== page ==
“It was very low key at first, and I just started doing the projects with my patients on occasion here and there. Then I opened the program to my fellow hospitalists, and now the program has expanded to the whole hospital after we received a grant from the ValleyCare Foundation. What’s great is that everyone’s been so excited about it, especially the ancillary staff and hospital volunteers,” she explains.
While Tran has no formal goals for expanding the program, during the fall of 2019 she started building a component for high school student volunteers so they can become more involved in this aspect of medicine and health care.
How Does the Program Work?
When staff members in the hospital have a patient they think is nearing the end of life, they can refer the patient to Tran or her fellow clinical assistant professors of medicine Silvia Loica-Mersa, MD, and Kathleen Jia, MD. One of those three hospitalists then works with a Wish List program volunteer to pair them with the patient.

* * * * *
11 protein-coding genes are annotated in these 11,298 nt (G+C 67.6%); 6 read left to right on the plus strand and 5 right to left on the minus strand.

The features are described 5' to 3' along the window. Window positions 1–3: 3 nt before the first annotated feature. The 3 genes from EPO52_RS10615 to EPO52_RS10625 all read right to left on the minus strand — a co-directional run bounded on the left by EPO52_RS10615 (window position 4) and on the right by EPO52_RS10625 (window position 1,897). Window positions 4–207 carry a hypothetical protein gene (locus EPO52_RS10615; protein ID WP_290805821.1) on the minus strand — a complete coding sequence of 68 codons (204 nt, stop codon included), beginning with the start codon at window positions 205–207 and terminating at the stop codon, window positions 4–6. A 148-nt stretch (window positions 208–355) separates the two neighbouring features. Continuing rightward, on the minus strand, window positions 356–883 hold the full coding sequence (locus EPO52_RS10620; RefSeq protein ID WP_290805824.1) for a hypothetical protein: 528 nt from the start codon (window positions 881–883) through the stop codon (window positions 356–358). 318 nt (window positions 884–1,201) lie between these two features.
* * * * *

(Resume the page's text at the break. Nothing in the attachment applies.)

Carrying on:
“What makes the program work so well is our 10 volunteers—especially Betts Cravotto, our lead volunteer. She generally spends an hour or two at a time with the family, just talking to them. And I think that the time she spends with them is probably more important than the wish itself,” Tran says.
“It’s an honor when families trust me and allow me into this very personal time, this sacred part of their lives,” Cravotto says.
One wish she granted was setting up a romantic dinner for a couple whose wedding anniversary was a month away—too long to wait when the husband was only days away from the end of his life.